Stack Overflow is a community of 4.7 million programmers, just like you, helping each other.

Join them; it only takes a minute:

Sign up
Join the Stack Overflow community to:
  1. Ask programming questions
  2. Answer and help your peers
  3. Get recognized for your expertise

How can I get emacs 23 working nicely in multi-tty mode on OS X?

I've added (server-start) to my .emacs, and have discovered that running /Applications/ -n ~/myfile.txt will open it in my, but it doesn't bring emacs to the front.

So, how can I get to come to the front when I run emacsclient? (I've considered writing a function that puts the current frame to the front every time a file is opened, or maybe writing an Applescript to do a similar job that could be called at the same time as emacsclient)

Is the emacsclient within the best one to use? I assume I'll write an alias to it if so, but it seems weird to be using that rather than something in /usr/local/bin

Has anyone got any other tips or examples of getting this working?

share|improve this question
up vote 2 down vote accepted

The AppleScript would be simple:

tell app "Emacs" to activate
share|improve this answer
Thanks, this works great. Just to expand. I've aliased emacs to: 'osascript -e '\''tell app "Emacs" to activate'\'';/Applications/ -n' – Singletoned Jun 11 '09 at 12:39

Perhaps this would work, just calling raise-frame when the client attaches:

(add-hook 'server-visit-hook 'call-raise-frame)
(defun call-raise-frame ()

(It happens to be redundant on my Linux machine.)

share|improve this answer
This doesn't work for me. I put it in .emacs and evaluated it but it doesn't appear to have any effect. – Singletoned Jun 3 '09 at 16:52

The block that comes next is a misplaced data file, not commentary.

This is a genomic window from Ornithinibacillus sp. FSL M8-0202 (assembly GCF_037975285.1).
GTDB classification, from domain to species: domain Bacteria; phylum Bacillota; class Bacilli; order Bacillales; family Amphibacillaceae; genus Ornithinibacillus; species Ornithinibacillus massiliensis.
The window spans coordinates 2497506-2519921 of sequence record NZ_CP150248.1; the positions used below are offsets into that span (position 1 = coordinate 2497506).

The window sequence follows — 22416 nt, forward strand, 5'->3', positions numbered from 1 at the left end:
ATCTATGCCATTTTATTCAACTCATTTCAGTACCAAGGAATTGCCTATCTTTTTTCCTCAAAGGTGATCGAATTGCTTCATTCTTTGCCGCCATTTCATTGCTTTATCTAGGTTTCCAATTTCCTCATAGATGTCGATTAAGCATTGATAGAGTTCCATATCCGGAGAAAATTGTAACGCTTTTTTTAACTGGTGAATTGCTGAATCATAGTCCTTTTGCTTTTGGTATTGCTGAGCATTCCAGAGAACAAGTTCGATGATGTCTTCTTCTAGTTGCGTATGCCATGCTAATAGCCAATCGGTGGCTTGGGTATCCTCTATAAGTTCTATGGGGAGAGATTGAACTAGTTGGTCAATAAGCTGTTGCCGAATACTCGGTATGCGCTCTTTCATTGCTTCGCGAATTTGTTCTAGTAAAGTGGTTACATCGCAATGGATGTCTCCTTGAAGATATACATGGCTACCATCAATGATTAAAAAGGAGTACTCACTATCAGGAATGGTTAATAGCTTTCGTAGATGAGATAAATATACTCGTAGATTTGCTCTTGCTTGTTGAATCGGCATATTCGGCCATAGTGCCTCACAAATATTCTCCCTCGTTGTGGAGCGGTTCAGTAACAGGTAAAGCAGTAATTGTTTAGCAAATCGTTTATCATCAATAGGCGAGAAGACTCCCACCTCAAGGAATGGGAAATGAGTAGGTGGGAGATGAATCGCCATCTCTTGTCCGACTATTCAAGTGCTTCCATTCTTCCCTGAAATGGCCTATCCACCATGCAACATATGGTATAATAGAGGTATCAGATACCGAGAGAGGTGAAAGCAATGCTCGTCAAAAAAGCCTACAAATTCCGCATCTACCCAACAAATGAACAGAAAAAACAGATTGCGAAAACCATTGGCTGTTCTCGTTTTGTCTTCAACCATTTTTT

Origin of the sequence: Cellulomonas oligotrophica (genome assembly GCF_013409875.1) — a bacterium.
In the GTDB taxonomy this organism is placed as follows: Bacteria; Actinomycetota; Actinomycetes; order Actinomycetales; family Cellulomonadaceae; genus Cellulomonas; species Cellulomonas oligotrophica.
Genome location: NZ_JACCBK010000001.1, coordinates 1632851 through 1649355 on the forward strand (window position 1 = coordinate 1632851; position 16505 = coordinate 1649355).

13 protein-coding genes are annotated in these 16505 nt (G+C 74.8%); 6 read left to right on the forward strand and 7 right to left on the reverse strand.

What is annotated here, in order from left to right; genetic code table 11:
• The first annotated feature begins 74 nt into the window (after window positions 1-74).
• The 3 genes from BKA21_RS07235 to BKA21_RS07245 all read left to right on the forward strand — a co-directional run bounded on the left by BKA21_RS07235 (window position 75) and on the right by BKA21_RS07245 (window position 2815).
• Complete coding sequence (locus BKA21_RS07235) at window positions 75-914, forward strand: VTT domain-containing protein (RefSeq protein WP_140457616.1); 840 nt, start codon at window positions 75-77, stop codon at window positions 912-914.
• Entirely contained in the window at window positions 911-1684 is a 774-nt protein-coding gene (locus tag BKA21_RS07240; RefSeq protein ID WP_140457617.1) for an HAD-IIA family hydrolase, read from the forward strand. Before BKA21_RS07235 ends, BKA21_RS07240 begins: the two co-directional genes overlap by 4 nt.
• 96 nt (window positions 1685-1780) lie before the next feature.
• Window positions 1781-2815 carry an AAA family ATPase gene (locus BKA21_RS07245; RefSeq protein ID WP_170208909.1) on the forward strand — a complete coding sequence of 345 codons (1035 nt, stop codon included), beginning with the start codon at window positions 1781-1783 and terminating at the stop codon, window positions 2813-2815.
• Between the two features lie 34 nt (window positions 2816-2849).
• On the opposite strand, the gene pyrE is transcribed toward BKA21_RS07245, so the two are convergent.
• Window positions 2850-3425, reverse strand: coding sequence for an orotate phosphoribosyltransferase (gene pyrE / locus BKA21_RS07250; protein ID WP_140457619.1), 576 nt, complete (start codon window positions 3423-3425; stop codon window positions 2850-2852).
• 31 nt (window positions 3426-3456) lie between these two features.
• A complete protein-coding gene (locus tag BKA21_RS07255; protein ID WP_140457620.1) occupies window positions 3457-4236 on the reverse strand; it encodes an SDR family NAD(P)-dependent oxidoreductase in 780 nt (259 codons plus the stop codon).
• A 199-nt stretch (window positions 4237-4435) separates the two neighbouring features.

If you're up for it, you can try debugging this. Step one, in Emacs, move the point inside the 'call-raise-frame defun and do M-x edebug-defun. Then connect using emacsclient. Emacs should enter the debugger - which should show your .emacs (or whatever buffer contains the 'call-raise-frame) with a little arrow next to the (raise-frame) line. And the mode line should have [] around it (indicating you're in debugging). At which point you should be able to do M-x raise-frame. Of course, in Linux every action in the debugger raises the frame, reducing the usefulness of debugging. – Trey Jackson Jun 3 '09 at 17:11
I can confirm that this does work with 23.0.92 on OS X – Hamza Yerlikaya Jun 4 '09 at 3:09
@Hamza, thanks. – Trey Jackson Jun 4 '09 at 5:46
I've had a play with this and tried to debug it. It appears that raise-frame doesn't work at all on my version of Emacs 23 (next-step compiled from source about 20 minutes ago). I can't work out why it doesn't work. I even have server-raise-frame set to t. – Singletoned Jun 11 '09 at 12:37

I have an alias from emacs to

open -a /Applications/ "$@"

If you are annoyed by the fact that it opens a new frame (window) for each file -- add

(setq ns-pop-up-frames nil)

to your .emacs and fixed.

share|improve this answer

Some of the proposed solutions suggest using 'raise-frame'. That will raise the emacs frame, but it will not give it focus. When you start emacs from a terminal window, emacs will still be beneath the terminal window because the terminal window retains the focus. I use 'select-frame-set-input-focus' to raise and give focus.


/Applications/ -n ~/myfile.txt \
    --eval '(select-frame-set-input-focus (nth 0 (frame-list)))'